03 December 2008

Broadband Operators con Millions in Ireland

Like a string of pearls one Irish scandal lines up neatly beside the next, and the next, and the next...
Today we had already the revelation that we pay a lot more for petrol and diesel than anyone else in the EU, but since there are so many scandals in Ireland, they now come out at the rate of two per day. So - here is the second for today:

New research shows that broadband subscribers in Ireland can rarely access the maximum connection speeds advertised by Internet service providers.

A study on broadband available in Dublin, Cork, Galway and Limerick has found that - on average - consumers with fixed lines benefit from just 60% of the advertised speeds, for which they pay a monthly fee.
This is like being charged for champagne, but being served a cheap third-rate sparkling wine from Italy.

The report by the Epitiro Internet monitoring firm has found that wireless and mobile users do slightly better, receiving on average about 64% of the bandwidth they pay for. But still, this is less than 2/3 of the service one has contracted and pays for.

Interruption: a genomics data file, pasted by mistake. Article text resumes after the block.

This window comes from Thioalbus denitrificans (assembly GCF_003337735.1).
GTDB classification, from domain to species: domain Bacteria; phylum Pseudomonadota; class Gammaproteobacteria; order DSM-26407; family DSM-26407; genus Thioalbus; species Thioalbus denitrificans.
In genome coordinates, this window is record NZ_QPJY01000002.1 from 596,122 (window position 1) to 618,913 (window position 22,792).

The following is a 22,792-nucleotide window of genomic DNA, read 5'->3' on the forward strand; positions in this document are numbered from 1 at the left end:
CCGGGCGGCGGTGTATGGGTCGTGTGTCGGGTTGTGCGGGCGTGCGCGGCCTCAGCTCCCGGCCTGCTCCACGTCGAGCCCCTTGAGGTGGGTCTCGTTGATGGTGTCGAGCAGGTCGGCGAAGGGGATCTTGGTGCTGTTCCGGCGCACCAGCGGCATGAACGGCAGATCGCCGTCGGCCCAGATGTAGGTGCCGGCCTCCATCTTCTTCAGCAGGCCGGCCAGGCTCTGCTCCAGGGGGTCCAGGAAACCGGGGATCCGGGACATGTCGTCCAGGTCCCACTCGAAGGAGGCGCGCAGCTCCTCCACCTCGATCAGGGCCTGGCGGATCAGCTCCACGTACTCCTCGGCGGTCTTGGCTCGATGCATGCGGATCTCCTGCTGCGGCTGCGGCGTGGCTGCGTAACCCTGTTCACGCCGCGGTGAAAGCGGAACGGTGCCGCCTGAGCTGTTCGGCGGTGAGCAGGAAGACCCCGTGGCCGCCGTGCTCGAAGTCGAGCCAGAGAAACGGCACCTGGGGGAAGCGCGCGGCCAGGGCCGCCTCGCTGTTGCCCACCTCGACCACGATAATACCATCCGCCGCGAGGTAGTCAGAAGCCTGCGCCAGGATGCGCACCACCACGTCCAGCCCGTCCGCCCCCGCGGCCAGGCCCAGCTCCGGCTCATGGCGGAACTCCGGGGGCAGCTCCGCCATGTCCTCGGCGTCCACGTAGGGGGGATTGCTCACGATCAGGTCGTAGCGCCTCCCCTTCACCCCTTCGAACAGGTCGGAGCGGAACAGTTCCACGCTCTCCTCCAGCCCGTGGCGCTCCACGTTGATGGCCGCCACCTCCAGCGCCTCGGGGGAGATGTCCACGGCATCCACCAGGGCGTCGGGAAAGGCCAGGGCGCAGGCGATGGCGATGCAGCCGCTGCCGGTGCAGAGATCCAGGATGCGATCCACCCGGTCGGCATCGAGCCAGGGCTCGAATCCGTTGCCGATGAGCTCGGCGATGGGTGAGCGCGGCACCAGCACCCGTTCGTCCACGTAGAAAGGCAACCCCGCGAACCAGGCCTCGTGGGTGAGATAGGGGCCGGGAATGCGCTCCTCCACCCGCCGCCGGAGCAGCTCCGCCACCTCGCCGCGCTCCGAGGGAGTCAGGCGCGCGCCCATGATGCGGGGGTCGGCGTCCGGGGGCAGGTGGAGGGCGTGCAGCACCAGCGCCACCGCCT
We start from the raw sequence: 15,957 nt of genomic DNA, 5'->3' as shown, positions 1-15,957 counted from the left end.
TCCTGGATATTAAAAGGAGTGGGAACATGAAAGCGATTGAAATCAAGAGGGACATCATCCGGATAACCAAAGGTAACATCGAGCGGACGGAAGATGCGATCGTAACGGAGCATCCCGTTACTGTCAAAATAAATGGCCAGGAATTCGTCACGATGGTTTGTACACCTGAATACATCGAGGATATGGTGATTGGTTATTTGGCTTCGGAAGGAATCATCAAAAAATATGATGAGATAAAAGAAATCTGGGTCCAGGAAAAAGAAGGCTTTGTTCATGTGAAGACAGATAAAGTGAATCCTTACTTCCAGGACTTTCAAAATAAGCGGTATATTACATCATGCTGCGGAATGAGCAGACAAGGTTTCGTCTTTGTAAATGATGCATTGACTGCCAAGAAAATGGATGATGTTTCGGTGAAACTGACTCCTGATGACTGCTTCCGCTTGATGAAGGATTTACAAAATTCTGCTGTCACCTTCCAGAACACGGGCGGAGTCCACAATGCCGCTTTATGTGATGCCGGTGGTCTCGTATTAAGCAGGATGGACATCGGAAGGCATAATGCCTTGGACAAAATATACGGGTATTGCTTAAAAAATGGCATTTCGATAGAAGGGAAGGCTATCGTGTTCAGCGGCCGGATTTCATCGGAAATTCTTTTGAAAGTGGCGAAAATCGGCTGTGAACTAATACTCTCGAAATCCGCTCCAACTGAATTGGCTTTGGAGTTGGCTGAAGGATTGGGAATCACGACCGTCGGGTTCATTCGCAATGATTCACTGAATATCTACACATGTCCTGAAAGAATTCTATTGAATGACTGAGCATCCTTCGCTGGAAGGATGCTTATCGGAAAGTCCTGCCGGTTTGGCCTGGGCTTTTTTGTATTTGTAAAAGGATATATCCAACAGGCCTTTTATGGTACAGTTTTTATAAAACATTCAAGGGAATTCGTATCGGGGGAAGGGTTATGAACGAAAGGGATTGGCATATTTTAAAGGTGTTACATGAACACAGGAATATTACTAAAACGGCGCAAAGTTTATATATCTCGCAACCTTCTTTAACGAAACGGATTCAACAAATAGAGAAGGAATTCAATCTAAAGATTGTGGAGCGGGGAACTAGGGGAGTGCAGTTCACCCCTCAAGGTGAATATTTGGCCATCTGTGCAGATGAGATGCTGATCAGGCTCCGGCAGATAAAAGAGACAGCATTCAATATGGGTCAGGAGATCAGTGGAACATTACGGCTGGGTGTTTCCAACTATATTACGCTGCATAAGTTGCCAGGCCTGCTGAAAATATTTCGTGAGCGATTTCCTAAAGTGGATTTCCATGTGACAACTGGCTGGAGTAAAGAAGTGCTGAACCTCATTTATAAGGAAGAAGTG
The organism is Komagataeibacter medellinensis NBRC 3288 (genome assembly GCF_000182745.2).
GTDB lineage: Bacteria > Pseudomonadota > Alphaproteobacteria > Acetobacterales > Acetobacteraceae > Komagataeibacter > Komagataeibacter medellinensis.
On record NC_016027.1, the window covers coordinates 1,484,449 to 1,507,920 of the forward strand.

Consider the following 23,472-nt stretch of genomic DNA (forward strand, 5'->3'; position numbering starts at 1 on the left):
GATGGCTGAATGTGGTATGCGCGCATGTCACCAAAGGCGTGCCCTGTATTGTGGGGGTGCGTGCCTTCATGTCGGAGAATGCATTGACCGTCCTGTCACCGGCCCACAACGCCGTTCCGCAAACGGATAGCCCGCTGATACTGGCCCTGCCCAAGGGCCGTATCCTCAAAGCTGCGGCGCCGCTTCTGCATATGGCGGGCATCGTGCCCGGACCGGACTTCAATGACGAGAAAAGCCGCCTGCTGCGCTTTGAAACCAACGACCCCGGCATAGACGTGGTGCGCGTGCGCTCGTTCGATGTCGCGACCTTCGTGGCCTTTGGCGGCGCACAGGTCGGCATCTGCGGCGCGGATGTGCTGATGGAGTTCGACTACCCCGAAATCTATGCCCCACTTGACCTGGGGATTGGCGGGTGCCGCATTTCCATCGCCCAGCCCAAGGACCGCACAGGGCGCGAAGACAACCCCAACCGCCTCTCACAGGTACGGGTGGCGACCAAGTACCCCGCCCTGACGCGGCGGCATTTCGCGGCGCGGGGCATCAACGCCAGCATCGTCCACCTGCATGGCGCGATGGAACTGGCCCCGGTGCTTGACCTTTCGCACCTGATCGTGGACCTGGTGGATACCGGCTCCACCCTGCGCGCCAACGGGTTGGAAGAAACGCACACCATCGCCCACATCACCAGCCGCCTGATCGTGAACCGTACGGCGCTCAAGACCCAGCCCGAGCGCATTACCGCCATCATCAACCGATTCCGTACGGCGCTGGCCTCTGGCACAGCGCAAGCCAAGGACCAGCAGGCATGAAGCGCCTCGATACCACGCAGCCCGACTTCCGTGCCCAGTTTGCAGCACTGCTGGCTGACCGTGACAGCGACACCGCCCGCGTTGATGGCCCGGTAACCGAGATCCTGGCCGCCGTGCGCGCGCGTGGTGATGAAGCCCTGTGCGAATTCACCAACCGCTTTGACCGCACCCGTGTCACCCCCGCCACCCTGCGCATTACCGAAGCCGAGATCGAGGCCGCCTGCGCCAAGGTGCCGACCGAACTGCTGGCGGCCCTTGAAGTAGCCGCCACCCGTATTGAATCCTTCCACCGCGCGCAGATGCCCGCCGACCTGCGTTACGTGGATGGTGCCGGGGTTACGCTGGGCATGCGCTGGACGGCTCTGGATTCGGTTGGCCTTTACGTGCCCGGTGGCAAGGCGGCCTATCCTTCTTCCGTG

A high-speed Internet connection helps web pages to load faster, makes it easier to download or view video content, and increases the potential for gaming or making telephone calls over the world-wide web.

The Epitiro results were compiled following over 5 million tests on the services offered by nine different companies.

Overall, Smart Telecom was deemed to be the best of the providers surveyed, followed by BT Ireland and Digiweb. And to no-one's surprise Eircom - Europe's worst and still most expensive telecommunications company - brings up the rear, carrying the red lantern.

Because the report only examined trends in urban areas, further tests are planned in 2009, to compare services on an urban to rural basis.

The authors of the report say that broadband users should be aware of their connection speed and chose their provider and subscription according to their needs.

There are easy ways to test one's one connection speed, and if one finds that the actual speed is significantly lower than the service one is billed for, a serious word with the service provider is advisable.

The Emerald Islander

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